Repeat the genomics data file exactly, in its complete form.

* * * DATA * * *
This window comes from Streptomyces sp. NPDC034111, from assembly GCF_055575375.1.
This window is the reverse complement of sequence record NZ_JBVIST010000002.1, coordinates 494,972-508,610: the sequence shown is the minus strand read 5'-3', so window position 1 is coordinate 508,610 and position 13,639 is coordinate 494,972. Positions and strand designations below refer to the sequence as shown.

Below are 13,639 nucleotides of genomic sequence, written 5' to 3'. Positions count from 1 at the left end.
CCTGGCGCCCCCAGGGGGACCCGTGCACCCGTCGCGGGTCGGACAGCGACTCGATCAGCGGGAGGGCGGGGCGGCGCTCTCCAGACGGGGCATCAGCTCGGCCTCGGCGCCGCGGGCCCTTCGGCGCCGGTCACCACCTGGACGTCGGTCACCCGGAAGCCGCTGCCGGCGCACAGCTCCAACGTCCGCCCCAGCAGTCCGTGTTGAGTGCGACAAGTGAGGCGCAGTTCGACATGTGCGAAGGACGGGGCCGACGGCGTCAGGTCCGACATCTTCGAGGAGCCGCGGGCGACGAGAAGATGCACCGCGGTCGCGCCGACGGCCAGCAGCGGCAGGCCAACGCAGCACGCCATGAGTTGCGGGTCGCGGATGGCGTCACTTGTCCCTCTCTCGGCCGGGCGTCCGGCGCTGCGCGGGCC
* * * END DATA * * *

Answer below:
This window comes from Streptomyces sp. NPDC034111, from assembly GCF_055575375.1.
This window is the reverse complement of sequence record NZ_JBVIST010000002.1, coordinates 494,972-508,610: the sequence shown is the minus strand read 5'-3', so window position 1 is coordinate 508,610 and position 13,639 is coordinate 494,972. Positions and strand designations below refer to the sequence as shown.

Below are 13,639 nucleotides of genomic sequence, written 5' to 3'. Positions count from 1 at the left end.
CCTGGCGCCCCCAGGGGGACCCGTGCACCCGTCGCGGGTCGGACAGCGACTCGATCAGCGGGAGGGCGGGGCGGCGCTCTCCAGACGGGGCATCAGCTCGGCCTCGGCGCCGCGGGCCCTTCGGCGCCGGTCACCACCTGGACGTCGGTCACCCGGAAGCCGCTGCCGGCGCACAGCTCCAACGTCCGCCCCAGCAGTCCGTGTTGAGTGCGACAAGTGAGGCGCAGTTCGACATGTGCGAAGGACGGGGCCGACGGCGTCAGGTCCGACATCTTCGAGGAGCCGCGGGCGACGAGAAGATGCACCGCGGTCGCGCCGACGGCCAGCAGCGGCAGGCCAACGCAGCACGCCATGAGTTGCGGGTCGCGGATGGCGTCACTTGTCCCTCTCTCGGCCGGGCGTCCGGCGCTGCGCGGGCC